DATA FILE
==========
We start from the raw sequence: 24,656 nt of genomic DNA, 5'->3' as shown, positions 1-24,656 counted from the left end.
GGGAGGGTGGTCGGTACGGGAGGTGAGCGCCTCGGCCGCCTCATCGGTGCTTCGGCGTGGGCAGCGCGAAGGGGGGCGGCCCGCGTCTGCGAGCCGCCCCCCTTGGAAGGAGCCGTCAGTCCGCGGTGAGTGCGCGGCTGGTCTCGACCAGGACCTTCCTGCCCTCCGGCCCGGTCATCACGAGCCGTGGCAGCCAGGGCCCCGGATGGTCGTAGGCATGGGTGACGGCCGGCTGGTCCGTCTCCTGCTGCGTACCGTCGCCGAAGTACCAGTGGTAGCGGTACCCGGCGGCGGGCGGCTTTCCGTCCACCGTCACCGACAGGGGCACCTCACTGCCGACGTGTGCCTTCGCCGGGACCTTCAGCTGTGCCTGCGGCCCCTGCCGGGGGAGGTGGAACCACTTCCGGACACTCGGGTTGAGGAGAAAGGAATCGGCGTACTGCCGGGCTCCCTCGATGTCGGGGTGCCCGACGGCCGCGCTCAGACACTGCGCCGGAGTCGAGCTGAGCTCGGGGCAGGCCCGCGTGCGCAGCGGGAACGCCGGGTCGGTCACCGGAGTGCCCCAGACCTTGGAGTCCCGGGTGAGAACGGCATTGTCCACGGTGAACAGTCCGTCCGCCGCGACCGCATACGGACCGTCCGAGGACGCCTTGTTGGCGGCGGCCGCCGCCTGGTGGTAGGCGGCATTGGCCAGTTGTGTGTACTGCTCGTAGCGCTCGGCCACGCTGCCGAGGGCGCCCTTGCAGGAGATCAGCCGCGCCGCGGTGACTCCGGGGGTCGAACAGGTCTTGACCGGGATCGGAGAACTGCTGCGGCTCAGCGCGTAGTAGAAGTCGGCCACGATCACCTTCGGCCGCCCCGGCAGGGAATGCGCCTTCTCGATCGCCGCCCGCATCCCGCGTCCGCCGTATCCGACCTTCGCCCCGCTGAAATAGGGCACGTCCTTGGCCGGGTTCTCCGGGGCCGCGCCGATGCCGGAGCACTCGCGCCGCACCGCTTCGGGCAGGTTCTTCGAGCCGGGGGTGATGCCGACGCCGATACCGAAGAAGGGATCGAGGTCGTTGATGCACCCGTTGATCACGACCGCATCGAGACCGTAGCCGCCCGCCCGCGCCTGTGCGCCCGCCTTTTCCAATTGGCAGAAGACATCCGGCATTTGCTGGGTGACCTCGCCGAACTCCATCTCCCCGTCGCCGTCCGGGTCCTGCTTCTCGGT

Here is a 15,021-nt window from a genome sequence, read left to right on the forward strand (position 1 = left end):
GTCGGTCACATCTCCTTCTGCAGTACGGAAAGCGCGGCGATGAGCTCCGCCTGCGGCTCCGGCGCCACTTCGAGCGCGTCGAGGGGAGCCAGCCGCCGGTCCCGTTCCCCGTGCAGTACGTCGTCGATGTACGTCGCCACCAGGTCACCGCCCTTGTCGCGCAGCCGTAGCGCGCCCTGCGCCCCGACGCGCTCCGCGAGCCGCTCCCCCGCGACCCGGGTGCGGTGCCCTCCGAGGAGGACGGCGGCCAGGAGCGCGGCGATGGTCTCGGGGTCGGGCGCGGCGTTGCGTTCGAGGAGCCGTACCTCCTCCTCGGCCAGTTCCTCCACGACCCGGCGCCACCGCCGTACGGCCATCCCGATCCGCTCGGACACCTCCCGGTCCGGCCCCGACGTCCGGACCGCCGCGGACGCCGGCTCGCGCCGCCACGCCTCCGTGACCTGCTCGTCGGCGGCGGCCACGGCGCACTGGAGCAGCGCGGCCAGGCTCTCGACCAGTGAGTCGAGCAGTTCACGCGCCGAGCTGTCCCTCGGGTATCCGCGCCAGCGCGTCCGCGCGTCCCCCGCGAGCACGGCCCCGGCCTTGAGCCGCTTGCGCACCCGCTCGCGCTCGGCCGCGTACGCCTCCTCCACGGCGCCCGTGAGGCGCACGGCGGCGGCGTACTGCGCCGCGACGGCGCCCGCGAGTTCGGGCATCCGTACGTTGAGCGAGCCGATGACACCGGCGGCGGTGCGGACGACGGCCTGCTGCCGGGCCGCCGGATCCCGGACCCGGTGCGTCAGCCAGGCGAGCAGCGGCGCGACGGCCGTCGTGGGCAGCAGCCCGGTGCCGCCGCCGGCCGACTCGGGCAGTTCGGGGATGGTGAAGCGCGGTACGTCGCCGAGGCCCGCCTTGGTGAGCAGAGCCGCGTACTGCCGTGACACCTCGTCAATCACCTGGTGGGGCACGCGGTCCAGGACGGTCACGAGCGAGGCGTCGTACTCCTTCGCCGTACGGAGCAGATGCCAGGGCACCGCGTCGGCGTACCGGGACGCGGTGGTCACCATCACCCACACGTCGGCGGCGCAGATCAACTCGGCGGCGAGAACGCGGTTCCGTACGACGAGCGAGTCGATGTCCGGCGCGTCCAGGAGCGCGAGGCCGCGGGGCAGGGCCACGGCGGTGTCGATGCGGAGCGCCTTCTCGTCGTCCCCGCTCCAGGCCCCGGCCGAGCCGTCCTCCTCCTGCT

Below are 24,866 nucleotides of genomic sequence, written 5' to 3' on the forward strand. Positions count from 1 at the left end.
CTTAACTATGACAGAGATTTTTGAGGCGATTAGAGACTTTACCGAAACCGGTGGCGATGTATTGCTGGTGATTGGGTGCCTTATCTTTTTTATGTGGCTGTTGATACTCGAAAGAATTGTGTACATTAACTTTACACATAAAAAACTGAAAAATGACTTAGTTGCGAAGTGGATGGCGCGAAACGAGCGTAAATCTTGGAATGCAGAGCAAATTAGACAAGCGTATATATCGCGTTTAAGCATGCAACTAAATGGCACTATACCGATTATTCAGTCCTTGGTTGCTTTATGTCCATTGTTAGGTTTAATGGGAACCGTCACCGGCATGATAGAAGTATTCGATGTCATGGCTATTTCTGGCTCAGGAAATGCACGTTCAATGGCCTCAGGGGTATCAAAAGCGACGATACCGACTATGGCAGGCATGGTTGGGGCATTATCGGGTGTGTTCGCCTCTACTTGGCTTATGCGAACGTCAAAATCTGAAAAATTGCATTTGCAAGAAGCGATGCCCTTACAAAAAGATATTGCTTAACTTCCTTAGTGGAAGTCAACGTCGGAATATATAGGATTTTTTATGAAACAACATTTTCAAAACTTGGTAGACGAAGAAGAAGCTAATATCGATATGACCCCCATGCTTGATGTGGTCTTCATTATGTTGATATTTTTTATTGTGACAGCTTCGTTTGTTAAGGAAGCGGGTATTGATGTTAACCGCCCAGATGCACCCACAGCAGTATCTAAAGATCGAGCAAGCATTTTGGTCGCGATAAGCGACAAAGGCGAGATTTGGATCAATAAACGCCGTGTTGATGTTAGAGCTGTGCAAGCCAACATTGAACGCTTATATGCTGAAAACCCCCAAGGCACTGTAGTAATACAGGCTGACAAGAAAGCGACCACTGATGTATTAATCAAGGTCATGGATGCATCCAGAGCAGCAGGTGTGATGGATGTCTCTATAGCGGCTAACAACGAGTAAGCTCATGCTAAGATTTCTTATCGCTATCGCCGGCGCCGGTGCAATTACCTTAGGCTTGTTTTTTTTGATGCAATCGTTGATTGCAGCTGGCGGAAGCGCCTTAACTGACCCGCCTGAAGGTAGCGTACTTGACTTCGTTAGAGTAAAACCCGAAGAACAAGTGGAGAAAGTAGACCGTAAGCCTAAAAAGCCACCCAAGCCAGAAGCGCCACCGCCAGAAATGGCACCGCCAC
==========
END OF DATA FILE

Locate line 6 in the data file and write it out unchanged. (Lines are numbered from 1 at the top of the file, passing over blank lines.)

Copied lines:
CTTAACTATGACAGAGATTTTTGAGGCGATTAGAGACTTTACCGAAACCGGTGGCGATGTATTGCTGGTGATTGGGTGCCTTATCTTTTTTATGTGGCTGTTGATACTCGAAAGAATTGTGTACATTAACTTTACACATAAAAAACTGAAAAATGACTTAGTTGCGAAGTGGATGGCGCGAAACGAGCGTAAATCTTGGAATGCAGAGCAAATTAGACAAGCGTATATATCGCGTTTAAGCATGCAACTAAATGGCACTATACCGATTATTCAGTCCTTGGTTGCTTTATGTCCATTGTTAGGTTTAATGGGAACCGTCACCGGCATGATAGAAGTATTCGATGTCATGGCTATTTCTGGCTCAGGAAATGCACGTTCAATGGCCTCAGGGGTATCAAAAGCGACGATACCGACTATGGCAGGCATGGTTGGGGCATTATCGGGTGTGTTCGCCTCTACTTGGCTTATGCGAACGTCAAAATCTGAAAAATTGCATTTGCAAGAAGCGATGCCCTTACAAAAAGATATTGCTTAACTTCCTTAGTGGAAGTCAACGTCGGAATATATAGGATTTTTTATGAAACAACATTTTCAAAACTTGGTAGACGAAGAAGAAGCTAATATCGATATGACCCCCATGCTTGATGTGGTCTTCATTATGTTGATATTTTTTATTGTGACAGCTTCGTTTGTTAAGGAAGCGGGTATTGATGTTAACCGCCCAGATGCACCCACAGCAGTATCTAAAGATCGAGCAAGCATTTTGGTCGCGATAAGCGACAAAGGCGAGATTTGGATCAATAAACGCCGTGTTGATGTTAGAGCTGTGCAAGCCAACATTGAACGCTTATATGCTGAAAACCCCCAAGGCACTGTAGTAATACAGGCTGACAAGAAAGCGACCACTGATGTATTAATCAAGGTCATGGATGCATCCAGAGCAGCAGGTGTGATGGATGTCTCTATAGCGGCTAACAACGAGTAAGCTCATGCTAAGATTTCTTATCGCTATCGCCGGCGCCGGTGCAATTACCTTAGGCTTGTTTTTTTTGATGCAATCGTTGATTGCAGCTGGCGGAAGCGCCTTAACTGACCCGCCTGAAGGTAGCGTACTTGACTTCGTTAGAGTAAAACCCGAAGAACAAGTGGAGAAAGTAGACCGTAAGCCTAAAAAGCCACCCAAGCCAGAAGCGCCACCGCCAGAAATGGCACCGCCAC